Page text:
Andrew J. Adams
From Fossil Fuel to Sweat Power
Sweat farming: an ideal low-carbon, low-stress, grease-less-hands, no-knuckle-bashing approach to organic farming.
All of you know that the price of food is low relative to the costs of production (though some might argue this), and that is due to our fossil fuel addicted economy. Mechanization sought to end the drudgery of producing sustenance, but at what costs? Now that the drudgery is gone, people pay money for drudgery and go into buildings to lift pieces of metal and contort their bodies in strange ways. Ironic, don’t you think?
We all know the saying there is no free lunch and in this case, it couldn’t be any truer. The true costs of our fossil fuel addiction are now only being fully realized since the tractor’s invention in 1892, though much could be said about the dust bowl days of my home state’s past.
It has been a steady race to the bottom ever since in terms of prices and environmental degradation. Falling prices due to the use of fertilizers and mechanization have caused an agricultural arms race in which there is truly no winner.
Here at Hope Farm Organics, we have been utilizing as little machinery as possible since our farm’s inception. This is not only due to our convictions but also the price of equipment in the north where there is comparatively hardly any agriculture happening. The reality of the low pricing and market competition hit hard and quick once we started jumping into producing on a larger scale and attempting to make our living from our produce.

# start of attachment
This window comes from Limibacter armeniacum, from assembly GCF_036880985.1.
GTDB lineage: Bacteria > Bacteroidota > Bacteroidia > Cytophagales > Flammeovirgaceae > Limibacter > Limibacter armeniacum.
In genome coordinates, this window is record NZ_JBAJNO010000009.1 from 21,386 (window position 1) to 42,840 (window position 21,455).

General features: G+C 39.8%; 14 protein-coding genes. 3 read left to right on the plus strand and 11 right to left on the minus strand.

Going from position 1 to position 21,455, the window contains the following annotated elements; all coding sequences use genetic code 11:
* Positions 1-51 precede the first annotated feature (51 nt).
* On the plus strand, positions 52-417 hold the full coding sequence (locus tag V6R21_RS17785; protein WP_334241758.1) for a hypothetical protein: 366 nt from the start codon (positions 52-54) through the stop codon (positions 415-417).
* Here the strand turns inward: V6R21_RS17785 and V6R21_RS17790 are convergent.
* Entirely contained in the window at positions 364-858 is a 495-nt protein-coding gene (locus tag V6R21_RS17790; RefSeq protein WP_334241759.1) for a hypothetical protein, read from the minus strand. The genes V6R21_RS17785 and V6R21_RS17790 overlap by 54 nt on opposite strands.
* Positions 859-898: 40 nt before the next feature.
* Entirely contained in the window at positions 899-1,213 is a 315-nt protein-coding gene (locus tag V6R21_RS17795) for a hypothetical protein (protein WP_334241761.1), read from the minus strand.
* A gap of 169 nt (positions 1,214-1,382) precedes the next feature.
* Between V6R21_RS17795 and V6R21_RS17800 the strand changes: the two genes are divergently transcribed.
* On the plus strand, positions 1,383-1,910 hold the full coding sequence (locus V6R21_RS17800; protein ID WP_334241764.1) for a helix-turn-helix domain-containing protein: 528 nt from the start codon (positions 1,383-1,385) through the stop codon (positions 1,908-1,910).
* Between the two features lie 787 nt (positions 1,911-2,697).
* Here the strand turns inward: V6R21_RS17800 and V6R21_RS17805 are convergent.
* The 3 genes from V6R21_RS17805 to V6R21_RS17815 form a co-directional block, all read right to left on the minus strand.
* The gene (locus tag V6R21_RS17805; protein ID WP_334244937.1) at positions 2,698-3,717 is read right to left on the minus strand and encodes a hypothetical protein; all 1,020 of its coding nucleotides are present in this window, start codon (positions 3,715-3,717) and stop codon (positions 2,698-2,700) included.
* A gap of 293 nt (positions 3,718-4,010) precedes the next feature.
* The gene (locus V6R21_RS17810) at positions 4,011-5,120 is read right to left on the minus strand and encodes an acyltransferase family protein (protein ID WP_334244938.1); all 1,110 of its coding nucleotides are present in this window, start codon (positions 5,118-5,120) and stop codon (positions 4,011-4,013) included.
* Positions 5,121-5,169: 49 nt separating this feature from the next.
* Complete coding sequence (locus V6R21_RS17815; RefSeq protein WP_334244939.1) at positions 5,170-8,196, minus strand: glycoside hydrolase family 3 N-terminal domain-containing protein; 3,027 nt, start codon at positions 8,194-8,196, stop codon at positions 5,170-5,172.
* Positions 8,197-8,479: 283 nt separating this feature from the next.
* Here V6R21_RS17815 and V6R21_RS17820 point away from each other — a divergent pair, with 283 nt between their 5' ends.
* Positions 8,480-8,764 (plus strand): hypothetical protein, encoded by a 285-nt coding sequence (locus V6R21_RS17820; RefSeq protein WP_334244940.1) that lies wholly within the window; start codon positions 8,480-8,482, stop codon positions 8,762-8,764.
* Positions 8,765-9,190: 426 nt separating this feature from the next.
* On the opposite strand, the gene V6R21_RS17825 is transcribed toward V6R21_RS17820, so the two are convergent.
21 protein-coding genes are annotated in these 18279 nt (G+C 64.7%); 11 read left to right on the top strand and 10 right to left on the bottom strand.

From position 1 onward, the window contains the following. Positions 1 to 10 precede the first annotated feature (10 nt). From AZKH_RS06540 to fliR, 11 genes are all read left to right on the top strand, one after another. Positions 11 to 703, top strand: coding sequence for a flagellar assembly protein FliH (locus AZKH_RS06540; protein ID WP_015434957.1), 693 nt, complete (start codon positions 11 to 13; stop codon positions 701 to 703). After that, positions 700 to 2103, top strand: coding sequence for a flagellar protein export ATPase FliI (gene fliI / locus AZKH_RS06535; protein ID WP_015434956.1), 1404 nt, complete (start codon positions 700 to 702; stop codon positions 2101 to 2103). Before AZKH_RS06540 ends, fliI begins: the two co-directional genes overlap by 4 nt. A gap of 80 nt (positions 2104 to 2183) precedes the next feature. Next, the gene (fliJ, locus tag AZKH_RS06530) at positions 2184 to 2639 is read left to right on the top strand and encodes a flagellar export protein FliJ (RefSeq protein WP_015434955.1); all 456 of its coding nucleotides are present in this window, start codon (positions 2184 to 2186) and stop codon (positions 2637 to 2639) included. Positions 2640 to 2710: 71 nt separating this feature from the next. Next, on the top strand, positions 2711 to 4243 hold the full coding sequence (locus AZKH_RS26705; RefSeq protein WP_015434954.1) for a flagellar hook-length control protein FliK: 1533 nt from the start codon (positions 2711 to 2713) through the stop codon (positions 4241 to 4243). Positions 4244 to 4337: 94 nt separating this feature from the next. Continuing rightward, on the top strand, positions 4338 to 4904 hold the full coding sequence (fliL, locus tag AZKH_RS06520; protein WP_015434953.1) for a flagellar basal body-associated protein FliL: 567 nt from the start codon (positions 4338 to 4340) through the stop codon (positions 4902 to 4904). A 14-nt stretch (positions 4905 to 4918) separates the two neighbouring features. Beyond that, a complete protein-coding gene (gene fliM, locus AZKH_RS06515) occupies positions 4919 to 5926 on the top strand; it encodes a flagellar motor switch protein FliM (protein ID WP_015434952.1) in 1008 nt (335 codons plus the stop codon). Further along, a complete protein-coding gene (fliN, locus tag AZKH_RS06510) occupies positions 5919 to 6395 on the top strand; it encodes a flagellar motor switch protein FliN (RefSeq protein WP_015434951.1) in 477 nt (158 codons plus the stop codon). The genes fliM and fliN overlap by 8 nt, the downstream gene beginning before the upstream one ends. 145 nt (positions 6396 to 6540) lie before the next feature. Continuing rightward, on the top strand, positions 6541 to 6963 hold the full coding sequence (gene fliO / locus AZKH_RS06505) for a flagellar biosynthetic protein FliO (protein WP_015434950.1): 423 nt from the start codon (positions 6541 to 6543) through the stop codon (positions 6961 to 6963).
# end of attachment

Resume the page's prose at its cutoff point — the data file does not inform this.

We have dabbled in the devil’s promises with our potato digger, tiller, and tractor pulled plow, but to our defense we now feed our tractor waste veggie oil and we primarily use only hand tools and train ourselves to essentially become the machines that we loath. This does require some time in training to become ef cient and safe without harming joints. We hope to one day move toward primarily horse drawn equipment once we build a couple more barns and ne tune our production.
Tools of the Trade
Tools of the trade that we highly recommend to anyone wanting to make a go of what we are doing would be the following: a diamond hoe, stirrup hoe, earthway seed- er, broadfork, double wheel hoe with attachments and an assortment of peg boards for planting accuracy when it comes down to the little seeds like carrots (yes, we do all the carrots by hand).
A sharp hoe, or sharp tool of any kind for that matter, is essential for ease of work. Daily sharpening of tools before use is a must. On days that you forget to sharpen a tool, you will notice in terms of effort required to cultivate and weed.
One tool that, once we found it, we could not do without besides our hands and backs is the double wheel hoe. This horse drawn plow look alike has made life so much easier and ef cient. With its many attachments, from cultivating teeth to stirrup hoes and even plows, this wheeled wonder has saved many hours of back breaking work and allows you to use different muscles not typically used in long handled hoeing.